Color it Green I

The Aesthetics of Environment

Things change and old words take on new meanings.  Green for example has come to mean many things other than a color…nature, environment, products, politics, and many more.  Here in the mountains of western North Carolina we have a lot of green.  The mountains are clothed in a cloak of green, the meadows, fields, and lawns are green and gold, and it is beautiful. We are told by philosophers that Aesthetics is the study of beauty.  Apparently, the root of the word is derived from the Greek terms for sensing or feeling or perceiving.  I sense and perceive that a healthy world is a green, fecund, and growing world...a beautiful world.  These mountains are beautiful but my professional work has taken me from the deserts of the American West and Southwest to the Gulf Coast and Caribbean and, now, to the Southern Appalachian Mountains and I have seen a great deal of beauty in all of these places.

In recent decades Aesthetics has expanded its scope to investigate the questions of beauty in nature.  We now talk about environmental aesthetics. What is it that we sense when we look at a beautiful river valley or the winding rows of corn stubble cut for silage in the fall, or a small park in a concrete and steel city?  Something happens. We can feel it, we can sense it.  Sometimes that feeling is very powerful and often it is shared. A lot of work is being done on what it is that we feel by neurophysiologists, psychologists, biochemists, and other specialized fields such as cognitive studies.  Perhaps, one day they will tell us all about it in the often sterile, reductionist words of science.  But there is nothing sterile about our individual or, very often, our collective response to these things.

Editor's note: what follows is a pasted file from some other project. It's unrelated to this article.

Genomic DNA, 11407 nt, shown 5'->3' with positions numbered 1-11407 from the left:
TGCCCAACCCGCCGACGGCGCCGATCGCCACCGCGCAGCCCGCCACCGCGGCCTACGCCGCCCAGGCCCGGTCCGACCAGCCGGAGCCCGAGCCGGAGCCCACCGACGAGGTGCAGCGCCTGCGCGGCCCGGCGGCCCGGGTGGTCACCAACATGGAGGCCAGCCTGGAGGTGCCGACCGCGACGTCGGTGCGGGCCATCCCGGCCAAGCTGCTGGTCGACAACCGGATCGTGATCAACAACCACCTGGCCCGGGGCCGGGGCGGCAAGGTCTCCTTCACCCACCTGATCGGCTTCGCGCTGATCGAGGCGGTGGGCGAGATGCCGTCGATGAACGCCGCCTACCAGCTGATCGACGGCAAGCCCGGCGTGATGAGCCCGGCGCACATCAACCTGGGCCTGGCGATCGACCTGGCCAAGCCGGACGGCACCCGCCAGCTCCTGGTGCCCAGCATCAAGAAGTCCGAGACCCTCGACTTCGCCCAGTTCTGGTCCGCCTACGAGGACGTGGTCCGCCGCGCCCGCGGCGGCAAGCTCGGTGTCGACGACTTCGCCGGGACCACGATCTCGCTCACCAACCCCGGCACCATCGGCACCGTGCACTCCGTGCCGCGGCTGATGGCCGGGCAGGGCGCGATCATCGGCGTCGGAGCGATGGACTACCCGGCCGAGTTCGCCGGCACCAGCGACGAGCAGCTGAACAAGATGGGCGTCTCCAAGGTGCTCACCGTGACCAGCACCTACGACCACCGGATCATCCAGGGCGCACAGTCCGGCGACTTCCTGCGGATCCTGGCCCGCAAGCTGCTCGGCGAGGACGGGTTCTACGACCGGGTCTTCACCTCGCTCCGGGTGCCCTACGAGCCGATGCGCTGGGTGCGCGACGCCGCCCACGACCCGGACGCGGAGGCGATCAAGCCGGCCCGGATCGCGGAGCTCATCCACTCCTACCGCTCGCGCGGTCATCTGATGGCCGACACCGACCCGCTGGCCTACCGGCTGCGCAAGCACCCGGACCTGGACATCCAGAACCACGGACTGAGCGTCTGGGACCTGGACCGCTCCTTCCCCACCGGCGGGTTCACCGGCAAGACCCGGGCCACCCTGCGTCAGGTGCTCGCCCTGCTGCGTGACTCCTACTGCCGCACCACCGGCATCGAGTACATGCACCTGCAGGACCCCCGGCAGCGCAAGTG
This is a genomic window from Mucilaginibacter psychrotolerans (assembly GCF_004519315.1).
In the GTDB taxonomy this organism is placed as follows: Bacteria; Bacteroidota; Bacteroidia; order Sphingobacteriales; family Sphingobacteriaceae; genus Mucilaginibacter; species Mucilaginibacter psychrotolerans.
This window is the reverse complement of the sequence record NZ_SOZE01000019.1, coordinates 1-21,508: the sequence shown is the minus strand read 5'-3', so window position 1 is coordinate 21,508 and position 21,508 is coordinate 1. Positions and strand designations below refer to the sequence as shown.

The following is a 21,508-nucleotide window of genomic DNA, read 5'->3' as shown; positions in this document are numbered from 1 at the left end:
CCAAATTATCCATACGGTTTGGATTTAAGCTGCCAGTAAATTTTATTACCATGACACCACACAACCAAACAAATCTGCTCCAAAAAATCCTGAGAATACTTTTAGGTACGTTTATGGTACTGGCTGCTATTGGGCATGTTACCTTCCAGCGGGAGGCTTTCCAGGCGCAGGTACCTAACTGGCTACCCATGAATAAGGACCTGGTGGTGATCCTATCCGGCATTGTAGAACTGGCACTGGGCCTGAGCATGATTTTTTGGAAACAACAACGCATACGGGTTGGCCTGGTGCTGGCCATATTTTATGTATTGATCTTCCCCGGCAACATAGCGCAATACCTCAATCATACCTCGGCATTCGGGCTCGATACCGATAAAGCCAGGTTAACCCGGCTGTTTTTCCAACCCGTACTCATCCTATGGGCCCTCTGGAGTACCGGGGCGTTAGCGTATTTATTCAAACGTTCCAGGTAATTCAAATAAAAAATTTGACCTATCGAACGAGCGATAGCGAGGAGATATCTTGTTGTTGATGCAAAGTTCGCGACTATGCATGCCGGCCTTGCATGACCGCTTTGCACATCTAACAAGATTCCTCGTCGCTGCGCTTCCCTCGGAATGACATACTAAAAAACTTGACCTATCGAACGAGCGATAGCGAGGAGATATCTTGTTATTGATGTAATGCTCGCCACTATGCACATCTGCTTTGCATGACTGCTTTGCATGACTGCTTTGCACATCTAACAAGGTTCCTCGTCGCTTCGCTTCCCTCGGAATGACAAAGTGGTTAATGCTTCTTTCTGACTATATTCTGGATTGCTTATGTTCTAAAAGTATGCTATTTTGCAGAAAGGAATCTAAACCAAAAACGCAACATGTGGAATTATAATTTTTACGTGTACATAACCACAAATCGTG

We are moved by nature to paint it, write poetry about it, to emulate it in our gardens. In terms of the issues addressed by conservation biology, why is it important what we find beautiful?  A number of observers have made the point that the kinds of natural settings we find beautiful often make a substantial difference when it comes to reaching that collective decision of what places we wish to set aside, to save, to restore or enhance and which to surrender to other, perhaps more consumptive uses.

We most often perceive of transformation to a green world in a mega-sense…for example the greening of government programs…corporate greening…and organizational transformation. But, in fact, critical transformation can only take place one person or even one action…one blade of grass, if you will, at a time.

(Continued in the next post.) 

(The literature on the aesthetics of environment and nature pertaining to the world  environmental crisis has grown considerably over the past several decades with numerous journal articles and books.  Over the years, The Journal of Aesthetics and Art Criticism and Contemporary Aesthetics have published a number of articles on the subject. Arnold Berleant, Allen Carlson, John Fisher and others have contributed significantly.  Books addressing this subject include those by  J.B. Callicott, T. Morton, and others. I also suggest Lance Hosey's The Shape of Green: Aesthetics, Ecology, and Design)


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